There was never any disputing the strong country influence Eilen Jewell brought to her retro-pop-folk, so it's no surprise that she detours into this short but extremely sweet tribute to one of her obvious influences, Loretta Lynn. It's a natural side road, especially since Jewell's sumptuous voice is similar to Lynn's, as is her delivery. Jewell already recorded Lynn's "The Darkest Day" on her previous album, but the dozen selections here are not the coal miner's daughter's best-known tunes, despite the obvious resemblance of the cover art to 1968's iconic Loretta Lynn's Greatest Hits. Rather, the tracks are carefully chosen to reflect only Lynn's original compositions that highlight her often defiant, genre-expanding lyrics and diverse topics, which range from offbeat gospel ("Who Says God Is Dead") to brazen infidelity ("Another Man Loved Me Last Night.").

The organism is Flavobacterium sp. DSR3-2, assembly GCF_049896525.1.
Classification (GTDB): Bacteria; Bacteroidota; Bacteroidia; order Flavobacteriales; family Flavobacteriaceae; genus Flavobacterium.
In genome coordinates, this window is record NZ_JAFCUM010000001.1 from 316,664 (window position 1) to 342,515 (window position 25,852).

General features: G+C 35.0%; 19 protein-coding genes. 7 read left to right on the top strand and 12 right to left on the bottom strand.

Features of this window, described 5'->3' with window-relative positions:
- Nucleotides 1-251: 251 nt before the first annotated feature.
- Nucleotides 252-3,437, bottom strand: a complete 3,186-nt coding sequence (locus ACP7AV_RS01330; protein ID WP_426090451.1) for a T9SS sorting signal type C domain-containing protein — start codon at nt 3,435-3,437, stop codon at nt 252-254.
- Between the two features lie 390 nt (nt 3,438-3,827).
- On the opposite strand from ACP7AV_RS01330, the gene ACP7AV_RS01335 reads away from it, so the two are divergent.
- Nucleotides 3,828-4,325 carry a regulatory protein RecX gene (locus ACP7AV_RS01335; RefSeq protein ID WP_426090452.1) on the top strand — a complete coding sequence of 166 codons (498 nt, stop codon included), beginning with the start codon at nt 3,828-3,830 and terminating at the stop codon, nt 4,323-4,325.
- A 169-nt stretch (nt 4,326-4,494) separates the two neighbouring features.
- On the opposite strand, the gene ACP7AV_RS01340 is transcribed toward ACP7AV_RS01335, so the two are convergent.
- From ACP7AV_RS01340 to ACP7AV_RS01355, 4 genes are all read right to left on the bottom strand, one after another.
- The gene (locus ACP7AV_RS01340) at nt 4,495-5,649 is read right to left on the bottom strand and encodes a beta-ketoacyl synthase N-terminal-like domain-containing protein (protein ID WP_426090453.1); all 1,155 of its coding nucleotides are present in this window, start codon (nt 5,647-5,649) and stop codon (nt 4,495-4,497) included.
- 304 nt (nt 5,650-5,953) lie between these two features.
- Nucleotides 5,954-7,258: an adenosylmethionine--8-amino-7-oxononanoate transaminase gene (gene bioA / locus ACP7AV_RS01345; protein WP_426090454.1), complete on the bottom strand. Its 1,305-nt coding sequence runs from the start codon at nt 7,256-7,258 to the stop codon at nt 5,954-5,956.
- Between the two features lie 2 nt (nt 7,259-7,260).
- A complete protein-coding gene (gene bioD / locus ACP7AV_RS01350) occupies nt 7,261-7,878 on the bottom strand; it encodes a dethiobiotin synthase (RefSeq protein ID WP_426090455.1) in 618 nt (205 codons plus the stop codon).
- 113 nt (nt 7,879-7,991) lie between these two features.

"Founded 1984 in New York, Adam Yauch of the Beastie Boys recorded A Subtle Plague's first demo. (…) The brothers Simmersbach, Analucia DaSilva, Pat Ryan and changing drummers achieved wide notoriety as one of the best live bands in the U.S. underground (…) Their communal way of touring and devoted fans led to Germany's Rolling Stone magazine calling A Subtle Plague "the Grateful Dead of the '90s"…" ~wikipedia